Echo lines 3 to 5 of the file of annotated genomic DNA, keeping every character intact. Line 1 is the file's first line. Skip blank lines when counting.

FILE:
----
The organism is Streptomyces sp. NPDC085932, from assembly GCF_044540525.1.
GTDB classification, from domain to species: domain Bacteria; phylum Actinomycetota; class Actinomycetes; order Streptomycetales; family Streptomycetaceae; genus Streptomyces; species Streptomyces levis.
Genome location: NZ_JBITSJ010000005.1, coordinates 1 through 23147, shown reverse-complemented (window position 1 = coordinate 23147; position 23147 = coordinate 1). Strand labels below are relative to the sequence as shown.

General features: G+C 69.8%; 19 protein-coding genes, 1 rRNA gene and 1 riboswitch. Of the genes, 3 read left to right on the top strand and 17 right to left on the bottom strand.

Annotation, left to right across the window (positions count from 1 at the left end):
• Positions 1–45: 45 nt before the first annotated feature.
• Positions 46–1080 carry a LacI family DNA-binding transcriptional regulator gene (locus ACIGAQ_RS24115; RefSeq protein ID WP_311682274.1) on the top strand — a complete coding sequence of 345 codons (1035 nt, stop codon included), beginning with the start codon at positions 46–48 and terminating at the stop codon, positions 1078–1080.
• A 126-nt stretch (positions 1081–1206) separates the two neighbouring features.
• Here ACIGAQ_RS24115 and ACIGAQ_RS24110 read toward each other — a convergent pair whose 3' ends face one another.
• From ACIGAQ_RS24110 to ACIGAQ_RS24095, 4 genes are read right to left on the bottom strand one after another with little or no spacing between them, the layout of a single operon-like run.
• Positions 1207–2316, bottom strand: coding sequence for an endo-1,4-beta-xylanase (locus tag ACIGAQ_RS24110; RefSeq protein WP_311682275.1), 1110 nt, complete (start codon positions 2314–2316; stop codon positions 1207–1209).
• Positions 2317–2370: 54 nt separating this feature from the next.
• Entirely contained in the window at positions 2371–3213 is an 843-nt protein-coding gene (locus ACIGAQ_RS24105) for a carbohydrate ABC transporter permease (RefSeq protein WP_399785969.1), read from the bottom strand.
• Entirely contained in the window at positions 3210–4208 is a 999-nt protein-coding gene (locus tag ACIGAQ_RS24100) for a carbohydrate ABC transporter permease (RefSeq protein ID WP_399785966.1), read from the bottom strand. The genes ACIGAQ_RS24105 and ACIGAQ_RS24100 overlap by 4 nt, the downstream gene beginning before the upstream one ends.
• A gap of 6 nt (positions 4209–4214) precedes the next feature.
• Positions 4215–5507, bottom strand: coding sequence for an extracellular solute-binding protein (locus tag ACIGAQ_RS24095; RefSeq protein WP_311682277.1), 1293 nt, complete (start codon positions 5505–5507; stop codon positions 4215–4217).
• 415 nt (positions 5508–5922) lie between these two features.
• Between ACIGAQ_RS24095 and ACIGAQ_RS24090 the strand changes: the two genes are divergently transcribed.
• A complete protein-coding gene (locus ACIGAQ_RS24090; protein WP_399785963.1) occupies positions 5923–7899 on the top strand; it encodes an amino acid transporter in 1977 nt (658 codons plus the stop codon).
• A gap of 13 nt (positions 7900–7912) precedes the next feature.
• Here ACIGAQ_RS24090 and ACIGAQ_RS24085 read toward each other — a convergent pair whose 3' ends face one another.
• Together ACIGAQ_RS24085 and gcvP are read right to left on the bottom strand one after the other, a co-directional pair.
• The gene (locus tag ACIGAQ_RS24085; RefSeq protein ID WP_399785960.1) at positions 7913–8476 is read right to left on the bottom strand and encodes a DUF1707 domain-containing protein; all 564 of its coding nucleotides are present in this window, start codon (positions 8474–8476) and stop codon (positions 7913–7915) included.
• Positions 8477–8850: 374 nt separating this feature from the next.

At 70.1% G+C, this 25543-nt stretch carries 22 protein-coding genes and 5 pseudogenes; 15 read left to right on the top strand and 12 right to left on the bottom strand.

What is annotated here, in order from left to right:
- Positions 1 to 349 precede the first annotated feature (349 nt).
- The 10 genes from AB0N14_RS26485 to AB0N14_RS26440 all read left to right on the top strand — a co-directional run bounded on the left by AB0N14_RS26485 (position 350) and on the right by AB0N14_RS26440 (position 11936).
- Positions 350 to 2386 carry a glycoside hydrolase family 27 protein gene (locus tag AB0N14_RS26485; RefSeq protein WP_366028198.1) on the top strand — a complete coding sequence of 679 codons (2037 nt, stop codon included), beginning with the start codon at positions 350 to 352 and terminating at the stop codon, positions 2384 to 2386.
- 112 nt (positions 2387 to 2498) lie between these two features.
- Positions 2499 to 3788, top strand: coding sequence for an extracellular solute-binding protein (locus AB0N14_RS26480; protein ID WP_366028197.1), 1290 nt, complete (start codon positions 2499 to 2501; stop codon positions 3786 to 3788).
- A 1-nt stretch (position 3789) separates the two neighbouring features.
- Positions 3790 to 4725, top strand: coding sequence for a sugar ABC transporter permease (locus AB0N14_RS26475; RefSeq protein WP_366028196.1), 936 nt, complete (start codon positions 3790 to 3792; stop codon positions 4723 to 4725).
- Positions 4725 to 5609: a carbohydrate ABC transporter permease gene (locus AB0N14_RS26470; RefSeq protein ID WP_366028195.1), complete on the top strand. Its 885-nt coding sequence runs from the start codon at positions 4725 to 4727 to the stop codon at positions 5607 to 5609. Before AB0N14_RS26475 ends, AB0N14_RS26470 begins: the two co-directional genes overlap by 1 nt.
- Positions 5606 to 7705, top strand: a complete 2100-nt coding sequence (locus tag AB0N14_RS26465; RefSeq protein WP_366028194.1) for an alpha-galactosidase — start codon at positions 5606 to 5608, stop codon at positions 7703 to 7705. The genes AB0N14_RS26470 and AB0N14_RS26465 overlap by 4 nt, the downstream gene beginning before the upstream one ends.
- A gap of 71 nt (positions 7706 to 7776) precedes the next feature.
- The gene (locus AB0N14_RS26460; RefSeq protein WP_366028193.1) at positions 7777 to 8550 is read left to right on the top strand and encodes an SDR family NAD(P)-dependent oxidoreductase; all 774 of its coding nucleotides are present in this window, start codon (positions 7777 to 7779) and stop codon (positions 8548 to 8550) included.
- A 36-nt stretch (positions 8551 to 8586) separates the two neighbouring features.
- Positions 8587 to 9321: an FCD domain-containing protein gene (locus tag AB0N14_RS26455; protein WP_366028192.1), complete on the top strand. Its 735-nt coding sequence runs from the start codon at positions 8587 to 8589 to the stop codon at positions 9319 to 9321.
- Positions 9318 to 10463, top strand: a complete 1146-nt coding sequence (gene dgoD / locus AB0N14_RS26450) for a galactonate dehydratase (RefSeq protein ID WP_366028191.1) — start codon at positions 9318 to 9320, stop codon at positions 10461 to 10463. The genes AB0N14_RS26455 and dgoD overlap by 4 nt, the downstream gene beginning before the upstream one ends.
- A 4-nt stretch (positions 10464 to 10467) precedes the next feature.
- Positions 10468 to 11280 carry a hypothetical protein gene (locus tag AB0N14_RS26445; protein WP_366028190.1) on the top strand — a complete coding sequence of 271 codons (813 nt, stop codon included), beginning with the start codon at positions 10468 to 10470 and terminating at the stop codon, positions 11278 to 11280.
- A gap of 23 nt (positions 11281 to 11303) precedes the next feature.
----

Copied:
Genome location: NZ_JBITSJ010000005.1, coordinates 1 through 23147, shown reverse-complemented (window position 1 = coordinate 23147; position 23147 = coordinate 1). Strand labels below are relative to the sequence as shown.

General features: G+C 69.8%; 19 protein-coding genes, 1 rRNA gene and 1 riboswitch. Of the genes, 3 read left to right on the top strand and 17 right to left on the bottom strand.

Annotation, left to right across the window (positions count from 1 at the left end):